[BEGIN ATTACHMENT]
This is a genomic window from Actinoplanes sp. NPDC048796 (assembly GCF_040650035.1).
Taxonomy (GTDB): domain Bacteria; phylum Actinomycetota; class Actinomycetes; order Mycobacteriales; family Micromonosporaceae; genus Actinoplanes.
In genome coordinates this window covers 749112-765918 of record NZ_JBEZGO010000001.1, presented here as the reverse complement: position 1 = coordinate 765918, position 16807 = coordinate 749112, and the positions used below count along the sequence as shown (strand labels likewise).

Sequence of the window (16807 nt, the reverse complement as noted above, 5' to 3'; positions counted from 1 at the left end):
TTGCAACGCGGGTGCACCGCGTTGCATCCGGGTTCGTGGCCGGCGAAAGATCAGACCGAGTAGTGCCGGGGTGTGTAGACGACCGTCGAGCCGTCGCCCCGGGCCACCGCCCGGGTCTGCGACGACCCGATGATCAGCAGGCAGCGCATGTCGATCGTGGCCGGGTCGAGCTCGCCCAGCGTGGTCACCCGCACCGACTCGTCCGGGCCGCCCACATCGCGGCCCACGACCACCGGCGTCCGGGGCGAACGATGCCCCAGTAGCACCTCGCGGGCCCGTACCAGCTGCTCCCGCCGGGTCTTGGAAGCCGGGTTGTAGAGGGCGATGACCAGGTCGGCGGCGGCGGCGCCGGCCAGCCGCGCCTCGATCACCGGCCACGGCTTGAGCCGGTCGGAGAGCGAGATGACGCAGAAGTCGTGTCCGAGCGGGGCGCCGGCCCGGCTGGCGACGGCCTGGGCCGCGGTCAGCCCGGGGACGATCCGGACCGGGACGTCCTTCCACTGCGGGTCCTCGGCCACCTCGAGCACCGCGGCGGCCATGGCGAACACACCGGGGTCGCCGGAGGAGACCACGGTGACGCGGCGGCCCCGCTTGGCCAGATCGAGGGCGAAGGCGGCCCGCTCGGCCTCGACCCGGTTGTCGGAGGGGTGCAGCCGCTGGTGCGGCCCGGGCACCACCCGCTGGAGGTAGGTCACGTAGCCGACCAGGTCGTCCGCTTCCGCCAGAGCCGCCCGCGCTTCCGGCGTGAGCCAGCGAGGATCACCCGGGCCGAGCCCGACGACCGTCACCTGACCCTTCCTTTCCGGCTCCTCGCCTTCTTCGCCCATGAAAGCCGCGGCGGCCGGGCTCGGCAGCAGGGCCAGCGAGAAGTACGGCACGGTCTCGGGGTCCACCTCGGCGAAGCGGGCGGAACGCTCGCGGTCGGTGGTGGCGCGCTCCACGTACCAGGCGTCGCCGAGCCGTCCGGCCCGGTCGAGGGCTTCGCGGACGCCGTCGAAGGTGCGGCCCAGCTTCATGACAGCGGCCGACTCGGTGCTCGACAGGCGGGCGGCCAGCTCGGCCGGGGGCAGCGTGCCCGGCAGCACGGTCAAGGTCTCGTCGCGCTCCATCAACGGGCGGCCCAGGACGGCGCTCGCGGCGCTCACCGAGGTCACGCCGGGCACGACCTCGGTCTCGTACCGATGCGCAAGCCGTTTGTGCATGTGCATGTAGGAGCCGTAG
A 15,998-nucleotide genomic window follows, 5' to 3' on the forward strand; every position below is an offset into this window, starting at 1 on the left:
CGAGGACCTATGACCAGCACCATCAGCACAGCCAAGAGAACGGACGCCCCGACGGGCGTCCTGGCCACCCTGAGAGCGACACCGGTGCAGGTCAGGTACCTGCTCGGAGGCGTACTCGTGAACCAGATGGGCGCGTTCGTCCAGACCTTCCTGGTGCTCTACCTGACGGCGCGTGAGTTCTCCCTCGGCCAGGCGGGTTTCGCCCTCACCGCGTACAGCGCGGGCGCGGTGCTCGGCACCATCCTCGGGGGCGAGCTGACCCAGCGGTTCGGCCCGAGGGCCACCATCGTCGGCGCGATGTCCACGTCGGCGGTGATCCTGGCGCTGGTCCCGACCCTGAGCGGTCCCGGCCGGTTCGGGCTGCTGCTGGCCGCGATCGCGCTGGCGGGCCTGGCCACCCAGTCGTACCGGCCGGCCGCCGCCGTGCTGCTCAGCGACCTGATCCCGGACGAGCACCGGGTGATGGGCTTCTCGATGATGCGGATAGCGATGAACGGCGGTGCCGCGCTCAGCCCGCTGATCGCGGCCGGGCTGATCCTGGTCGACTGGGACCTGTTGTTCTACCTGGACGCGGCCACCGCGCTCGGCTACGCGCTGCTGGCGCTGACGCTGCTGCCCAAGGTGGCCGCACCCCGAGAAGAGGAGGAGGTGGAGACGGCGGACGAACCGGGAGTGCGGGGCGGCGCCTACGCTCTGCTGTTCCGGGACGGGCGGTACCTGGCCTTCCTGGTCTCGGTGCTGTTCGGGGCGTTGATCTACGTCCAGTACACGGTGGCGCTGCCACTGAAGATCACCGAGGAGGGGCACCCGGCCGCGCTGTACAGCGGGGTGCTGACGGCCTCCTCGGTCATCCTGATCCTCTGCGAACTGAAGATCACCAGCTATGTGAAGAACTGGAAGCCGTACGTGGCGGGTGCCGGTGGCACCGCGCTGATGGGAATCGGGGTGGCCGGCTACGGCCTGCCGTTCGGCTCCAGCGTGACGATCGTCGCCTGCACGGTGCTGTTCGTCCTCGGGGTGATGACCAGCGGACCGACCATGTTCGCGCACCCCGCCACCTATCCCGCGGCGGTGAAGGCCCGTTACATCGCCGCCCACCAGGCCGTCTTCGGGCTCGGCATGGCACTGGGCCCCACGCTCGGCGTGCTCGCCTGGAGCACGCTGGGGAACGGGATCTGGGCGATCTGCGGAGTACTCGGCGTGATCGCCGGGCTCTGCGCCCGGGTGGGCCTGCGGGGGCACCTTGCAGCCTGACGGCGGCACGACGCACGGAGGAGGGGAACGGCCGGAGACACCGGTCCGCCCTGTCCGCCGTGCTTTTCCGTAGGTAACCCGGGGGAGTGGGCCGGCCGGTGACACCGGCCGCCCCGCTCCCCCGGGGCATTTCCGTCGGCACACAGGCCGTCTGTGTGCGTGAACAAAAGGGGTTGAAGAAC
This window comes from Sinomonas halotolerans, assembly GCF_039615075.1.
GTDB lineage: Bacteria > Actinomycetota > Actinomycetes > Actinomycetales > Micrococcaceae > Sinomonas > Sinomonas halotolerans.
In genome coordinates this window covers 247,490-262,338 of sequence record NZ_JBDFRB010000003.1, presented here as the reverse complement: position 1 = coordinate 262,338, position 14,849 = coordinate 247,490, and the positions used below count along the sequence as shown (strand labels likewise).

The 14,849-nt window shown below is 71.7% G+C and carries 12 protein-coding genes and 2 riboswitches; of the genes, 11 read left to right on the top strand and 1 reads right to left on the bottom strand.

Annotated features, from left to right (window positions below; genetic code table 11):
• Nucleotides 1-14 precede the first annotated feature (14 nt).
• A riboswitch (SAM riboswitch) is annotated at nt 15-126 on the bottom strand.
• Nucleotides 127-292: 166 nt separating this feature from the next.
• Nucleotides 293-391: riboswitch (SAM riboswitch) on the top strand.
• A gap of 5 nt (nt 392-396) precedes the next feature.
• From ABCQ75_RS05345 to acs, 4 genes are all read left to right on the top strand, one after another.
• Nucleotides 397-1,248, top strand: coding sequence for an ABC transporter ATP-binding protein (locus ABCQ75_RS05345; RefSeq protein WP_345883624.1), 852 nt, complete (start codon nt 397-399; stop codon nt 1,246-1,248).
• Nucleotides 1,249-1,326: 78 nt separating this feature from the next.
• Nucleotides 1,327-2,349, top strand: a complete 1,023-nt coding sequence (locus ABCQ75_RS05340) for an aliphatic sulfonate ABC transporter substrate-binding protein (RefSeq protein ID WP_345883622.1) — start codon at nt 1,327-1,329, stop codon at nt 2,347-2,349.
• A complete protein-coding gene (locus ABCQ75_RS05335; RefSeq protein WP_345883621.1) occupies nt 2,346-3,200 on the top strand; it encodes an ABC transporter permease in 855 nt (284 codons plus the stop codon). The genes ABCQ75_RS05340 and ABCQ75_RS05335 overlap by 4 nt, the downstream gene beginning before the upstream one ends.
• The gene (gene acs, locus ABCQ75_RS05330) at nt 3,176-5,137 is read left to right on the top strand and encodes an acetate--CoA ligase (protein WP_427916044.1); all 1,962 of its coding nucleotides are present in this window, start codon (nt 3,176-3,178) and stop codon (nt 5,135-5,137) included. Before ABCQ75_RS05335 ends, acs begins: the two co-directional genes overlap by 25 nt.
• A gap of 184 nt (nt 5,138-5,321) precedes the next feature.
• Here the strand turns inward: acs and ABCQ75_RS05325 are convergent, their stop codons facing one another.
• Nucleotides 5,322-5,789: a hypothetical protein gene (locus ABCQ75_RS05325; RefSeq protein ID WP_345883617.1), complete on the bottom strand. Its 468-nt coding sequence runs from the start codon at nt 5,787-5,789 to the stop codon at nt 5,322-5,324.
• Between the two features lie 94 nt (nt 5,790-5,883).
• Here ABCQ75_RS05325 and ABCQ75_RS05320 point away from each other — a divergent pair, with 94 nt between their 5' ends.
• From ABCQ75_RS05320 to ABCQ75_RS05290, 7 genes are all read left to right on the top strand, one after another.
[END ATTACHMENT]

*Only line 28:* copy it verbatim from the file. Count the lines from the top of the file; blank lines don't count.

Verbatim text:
• Here ABCQ75_RS05325 and ABCQ75_RS05320 point away from each other — a divergent pair, with 94 nt between their 5' ends.